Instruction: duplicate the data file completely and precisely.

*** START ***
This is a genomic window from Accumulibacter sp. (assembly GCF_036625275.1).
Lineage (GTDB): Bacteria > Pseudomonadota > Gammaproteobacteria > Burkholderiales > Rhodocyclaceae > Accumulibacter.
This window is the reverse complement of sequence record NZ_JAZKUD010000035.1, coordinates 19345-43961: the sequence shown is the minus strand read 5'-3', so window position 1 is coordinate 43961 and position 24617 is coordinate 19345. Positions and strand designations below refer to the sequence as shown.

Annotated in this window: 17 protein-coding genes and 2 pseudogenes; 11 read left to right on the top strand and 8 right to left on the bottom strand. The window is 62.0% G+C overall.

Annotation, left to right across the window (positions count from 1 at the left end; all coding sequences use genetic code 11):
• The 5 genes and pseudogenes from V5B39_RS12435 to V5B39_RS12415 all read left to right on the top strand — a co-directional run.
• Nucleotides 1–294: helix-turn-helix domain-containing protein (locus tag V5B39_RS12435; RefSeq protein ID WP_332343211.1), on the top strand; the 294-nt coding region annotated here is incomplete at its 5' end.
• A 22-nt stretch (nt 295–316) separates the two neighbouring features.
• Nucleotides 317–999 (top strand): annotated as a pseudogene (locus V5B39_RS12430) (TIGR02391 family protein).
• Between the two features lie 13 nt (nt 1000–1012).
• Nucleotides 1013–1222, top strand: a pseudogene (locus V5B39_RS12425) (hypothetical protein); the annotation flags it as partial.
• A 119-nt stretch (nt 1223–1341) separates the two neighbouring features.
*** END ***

This is a genomic window from Accumulibacter sp. (assembly GCF_036625275.1).
Lineage (GTDB): Bacteria > Pseudomonadota > Gammaproteobacteria > Burkholderiales > Rhodocyclaceae > Accumulibacter.
This window is the reverse complement of sequence record NZ_JAZKUD010000035.1, coordinates 19345-43961: the sequence shown is the minus strand read 5'-3', so window position 1 is coordinate 43961 and position 24617 is coordinate 19345. Positions and strand designations below refer to the sequence as shown.

Annotated in this window: 17 protein-coding genes and 2 pseudogenes; 11 read left to right on the top strand and 8 right to left on the bottom strand. The window is 62.0% G+C overall.

Annotation, left to right across the window (positions count from 1 at the left end; all coding sequences use genetic code 11):
• The 5 genes and pseudogenes from V5B39_RS12435 to V5B39_RS12415 all read left to right on the top strand — a co-directional run.
• Nucleotides 1–294: helix-turn-helix domain-containing protein (locus tag V5B39_RS12435; RefSeq protein ID WP_332343211.1), on the top strand; the 294-nt coding region annotated here is incomplete at its 5' end.
• A 22-nt stretch (nt 295–316) separates the two neighbouring features.
• Nucleotides 317–999 (top strand): annotated as a pseudogene (locus V5B39_RS12430) (TIGR02391 family protein).
• Between the two features lie 13 nt (nt 1000–1012).
• Nucleotides 1013–1222, top strand: a pseudogene (locus V5B39_RS12425) (hypothetical protein); the annotation flags it as partial.
• A 119-nt stretch (nt 1223–1341) separates the two neighbouring features.